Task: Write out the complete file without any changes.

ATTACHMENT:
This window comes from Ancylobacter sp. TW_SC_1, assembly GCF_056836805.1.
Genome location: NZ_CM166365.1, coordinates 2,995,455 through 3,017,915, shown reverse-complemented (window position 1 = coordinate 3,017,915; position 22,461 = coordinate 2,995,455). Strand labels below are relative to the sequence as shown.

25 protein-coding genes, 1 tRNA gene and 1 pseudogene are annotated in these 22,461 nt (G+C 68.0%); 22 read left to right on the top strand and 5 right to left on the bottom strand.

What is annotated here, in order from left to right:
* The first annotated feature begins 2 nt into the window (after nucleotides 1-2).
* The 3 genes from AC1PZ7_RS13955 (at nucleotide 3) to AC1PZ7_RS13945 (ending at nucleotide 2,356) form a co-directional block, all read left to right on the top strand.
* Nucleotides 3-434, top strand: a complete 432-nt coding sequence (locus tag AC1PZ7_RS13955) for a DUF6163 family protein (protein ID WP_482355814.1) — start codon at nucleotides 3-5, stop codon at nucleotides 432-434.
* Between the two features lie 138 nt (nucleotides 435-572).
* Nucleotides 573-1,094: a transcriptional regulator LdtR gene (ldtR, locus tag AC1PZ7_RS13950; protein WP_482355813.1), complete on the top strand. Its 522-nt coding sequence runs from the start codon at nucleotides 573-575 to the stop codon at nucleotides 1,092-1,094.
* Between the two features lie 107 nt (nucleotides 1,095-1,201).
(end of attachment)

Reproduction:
This window comes from Ancylobacter sp. TW_SC_1, assembly GCF_056836805.1.
Genome location: NZ_CM166365.1, coordinates 2,995,455 through 3,017,915, shown reverse-complemented (window position 1 = coordinate 3,017,915; position 22,461 = coordinate 2,995,455). Strand labels below are relative to the sequence as shown.

25 protein-coding genes, 1 tRNA gene and 1 pseudogene are annotated in these 22,461 nt (G+C 68.0%); 22 read left to right on the top strand and 5 right to left on the bottom strand.

What is annotated here, in order from left to right:
* The first annotated feature begins 2 nt into the window (after nucleotides 1-2).
* The 3 genes from AC1PZ7_RS13955 (at nucleotide 3) to AC1PZ7_RS13945 (ending at nucleotide 2,356) form a co-directional block, all read left to right on the top strand.
* Nucleotides 3-434, top strand: a complete 432-nt coding sequence (locus tag AC1PZ7_RS13955) for a DUF6163 family protein (protein ID WP_482355814.1) — start codon at nucleotides 3-5, stop codon at nucleotides 432-434.
* Between the two features lie 138 nt (nucleotides 435-572).
* Nucleotides 573-1,094: a transcriptional regulator LdtR gene (ldtR, locus tag AC1PZ7_RS13950; protein WP_482355813.1), complete on the top strand. Its 522-nt coding sequence runs from the start codon at nucleotides 573-575 to the stop codon at nucleotides 1,092-1,094.
* Between the two features lie 107 nt (nucleotides 1,095-1,201).